English in Malaysia: Identity and the Market Place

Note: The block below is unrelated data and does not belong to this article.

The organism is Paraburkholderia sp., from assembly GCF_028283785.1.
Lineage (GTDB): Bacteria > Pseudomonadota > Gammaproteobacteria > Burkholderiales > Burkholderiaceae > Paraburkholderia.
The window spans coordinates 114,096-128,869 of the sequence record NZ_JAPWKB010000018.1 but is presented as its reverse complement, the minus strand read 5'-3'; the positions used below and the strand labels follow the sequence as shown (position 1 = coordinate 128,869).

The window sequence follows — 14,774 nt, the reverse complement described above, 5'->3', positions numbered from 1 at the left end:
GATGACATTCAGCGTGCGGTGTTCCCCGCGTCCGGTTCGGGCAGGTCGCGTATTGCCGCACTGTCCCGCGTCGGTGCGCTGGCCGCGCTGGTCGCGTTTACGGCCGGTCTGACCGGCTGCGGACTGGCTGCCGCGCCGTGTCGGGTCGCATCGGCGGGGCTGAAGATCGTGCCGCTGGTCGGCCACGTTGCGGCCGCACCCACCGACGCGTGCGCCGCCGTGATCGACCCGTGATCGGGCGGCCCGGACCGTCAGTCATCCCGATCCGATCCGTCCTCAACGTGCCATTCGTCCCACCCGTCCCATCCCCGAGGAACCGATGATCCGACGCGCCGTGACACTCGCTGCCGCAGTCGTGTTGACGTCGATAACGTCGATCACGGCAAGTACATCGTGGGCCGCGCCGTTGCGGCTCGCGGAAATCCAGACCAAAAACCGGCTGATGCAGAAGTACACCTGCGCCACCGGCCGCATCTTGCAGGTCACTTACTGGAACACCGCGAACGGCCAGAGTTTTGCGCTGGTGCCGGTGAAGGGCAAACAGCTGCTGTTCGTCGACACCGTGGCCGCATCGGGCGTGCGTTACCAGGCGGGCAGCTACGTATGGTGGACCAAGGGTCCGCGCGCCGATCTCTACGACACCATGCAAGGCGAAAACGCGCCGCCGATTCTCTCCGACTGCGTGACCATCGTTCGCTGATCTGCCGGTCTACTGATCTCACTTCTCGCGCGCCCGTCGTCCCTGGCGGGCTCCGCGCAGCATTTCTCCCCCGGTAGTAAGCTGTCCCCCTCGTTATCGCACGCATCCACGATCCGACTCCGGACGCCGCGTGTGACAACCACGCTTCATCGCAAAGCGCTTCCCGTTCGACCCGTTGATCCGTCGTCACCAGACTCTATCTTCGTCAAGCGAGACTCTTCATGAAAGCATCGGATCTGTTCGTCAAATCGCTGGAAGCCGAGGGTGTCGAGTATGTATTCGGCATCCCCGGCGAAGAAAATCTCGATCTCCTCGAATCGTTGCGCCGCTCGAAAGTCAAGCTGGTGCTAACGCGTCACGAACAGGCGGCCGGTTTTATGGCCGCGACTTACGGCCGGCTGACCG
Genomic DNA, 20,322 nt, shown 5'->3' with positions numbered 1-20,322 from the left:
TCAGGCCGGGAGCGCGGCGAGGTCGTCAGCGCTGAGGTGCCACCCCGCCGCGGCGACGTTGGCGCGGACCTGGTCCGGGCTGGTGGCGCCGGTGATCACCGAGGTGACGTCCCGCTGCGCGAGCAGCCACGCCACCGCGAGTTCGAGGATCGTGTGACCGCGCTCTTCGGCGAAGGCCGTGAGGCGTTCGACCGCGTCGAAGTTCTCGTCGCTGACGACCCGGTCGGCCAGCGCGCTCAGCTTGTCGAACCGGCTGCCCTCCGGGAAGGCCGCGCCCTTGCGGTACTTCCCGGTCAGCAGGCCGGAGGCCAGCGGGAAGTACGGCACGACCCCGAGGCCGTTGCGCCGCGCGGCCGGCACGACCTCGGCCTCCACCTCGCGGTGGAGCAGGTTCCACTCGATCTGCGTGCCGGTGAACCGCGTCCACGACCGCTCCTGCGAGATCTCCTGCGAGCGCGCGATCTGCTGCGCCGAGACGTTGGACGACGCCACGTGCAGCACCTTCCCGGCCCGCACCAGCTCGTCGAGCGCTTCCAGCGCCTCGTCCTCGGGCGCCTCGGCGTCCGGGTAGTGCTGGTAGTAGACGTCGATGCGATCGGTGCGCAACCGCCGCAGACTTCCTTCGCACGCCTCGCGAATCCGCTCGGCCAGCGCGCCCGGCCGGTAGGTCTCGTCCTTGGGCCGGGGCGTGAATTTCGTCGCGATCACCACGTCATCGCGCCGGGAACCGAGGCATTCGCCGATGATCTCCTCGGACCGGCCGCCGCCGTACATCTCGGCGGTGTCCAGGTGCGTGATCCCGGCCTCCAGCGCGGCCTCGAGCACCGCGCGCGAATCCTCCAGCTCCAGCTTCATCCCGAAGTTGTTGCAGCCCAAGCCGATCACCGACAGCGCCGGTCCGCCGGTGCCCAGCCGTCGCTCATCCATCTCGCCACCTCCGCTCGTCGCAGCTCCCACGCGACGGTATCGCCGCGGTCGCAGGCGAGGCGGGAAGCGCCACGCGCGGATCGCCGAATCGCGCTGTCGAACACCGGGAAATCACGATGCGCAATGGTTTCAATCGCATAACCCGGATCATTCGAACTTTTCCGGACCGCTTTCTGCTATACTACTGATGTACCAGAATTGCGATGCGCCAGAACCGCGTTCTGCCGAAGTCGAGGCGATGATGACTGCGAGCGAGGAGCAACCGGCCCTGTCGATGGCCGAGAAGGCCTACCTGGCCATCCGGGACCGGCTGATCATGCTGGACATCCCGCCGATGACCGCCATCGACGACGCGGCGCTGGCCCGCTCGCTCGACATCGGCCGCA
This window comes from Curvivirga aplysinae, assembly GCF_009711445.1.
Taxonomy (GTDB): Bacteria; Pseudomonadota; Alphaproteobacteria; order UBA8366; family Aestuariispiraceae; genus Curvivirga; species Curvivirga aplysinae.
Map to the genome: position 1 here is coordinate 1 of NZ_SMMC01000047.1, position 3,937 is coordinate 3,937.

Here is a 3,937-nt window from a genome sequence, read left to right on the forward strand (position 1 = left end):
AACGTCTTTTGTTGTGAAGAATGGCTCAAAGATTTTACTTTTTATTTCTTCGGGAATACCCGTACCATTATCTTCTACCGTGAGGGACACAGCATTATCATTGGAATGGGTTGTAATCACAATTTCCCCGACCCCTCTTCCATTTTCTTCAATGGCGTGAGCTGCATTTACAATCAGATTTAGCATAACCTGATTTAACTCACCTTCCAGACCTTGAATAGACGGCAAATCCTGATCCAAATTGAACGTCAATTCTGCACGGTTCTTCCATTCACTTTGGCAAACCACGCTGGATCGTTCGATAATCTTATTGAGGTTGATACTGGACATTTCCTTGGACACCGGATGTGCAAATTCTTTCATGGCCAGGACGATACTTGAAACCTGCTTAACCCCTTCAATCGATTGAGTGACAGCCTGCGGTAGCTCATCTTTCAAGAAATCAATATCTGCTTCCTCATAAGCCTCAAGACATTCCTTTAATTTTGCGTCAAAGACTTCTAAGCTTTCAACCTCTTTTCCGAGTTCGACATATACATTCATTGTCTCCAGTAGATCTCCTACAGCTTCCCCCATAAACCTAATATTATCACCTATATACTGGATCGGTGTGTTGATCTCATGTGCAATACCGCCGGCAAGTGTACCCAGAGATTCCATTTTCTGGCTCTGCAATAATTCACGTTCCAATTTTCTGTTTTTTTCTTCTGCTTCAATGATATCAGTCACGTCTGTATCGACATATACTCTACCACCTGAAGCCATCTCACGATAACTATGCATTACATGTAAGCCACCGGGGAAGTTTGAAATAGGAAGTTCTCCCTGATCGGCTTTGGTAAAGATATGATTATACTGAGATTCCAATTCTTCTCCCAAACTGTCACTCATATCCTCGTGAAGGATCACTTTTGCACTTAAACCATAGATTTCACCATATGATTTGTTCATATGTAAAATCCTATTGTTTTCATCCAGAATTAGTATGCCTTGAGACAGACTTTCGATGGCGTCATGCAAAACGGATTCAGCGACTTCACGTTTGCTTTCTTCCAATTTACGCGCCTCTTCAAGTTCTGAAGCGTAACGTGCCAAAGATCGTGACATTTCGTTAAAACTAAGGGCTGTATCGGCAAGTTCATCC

AbstractThe paper examines Malaysian and Singaporean state policies and examples of literary works that directly or indirectly address the position of English to analyse some of the discursive contradictions and tensions undergirding the use of English in their societies. Contention over the role of English, rejected as a colonial threat to national identity â€“ constructed as essentialist Malay monolingualism â€“ has historically and continuously riven state, public and literary policies and discourse in Malaysia. Ee Tiang Hong's early work articulates the dilemma of the Malaysian Anglophone poet whose voice is critiqued as mimicry of â€œforeignâ€ tongues. Muhammad Haji Salleh emerged as an elite Malay intellectual with his unnuanced disavowal of English use in Malaysia as a dark psychological depredation of the national soul. This total English language rejection, however, is called into question and undermined by his later bilingual practice of dual Malay and English publications of his work and his praise for the two language rivers that compose him as a single poet-subject. English is now viewed as an instrumental language necessary for competing in the global economy. In Singapore, where this instrumentalist language policy remains uncontested, the state has positioned Singlish, the local variation of English that serves as a major expressive marker of Singaporean identity, as a threat to global economic ambitions.
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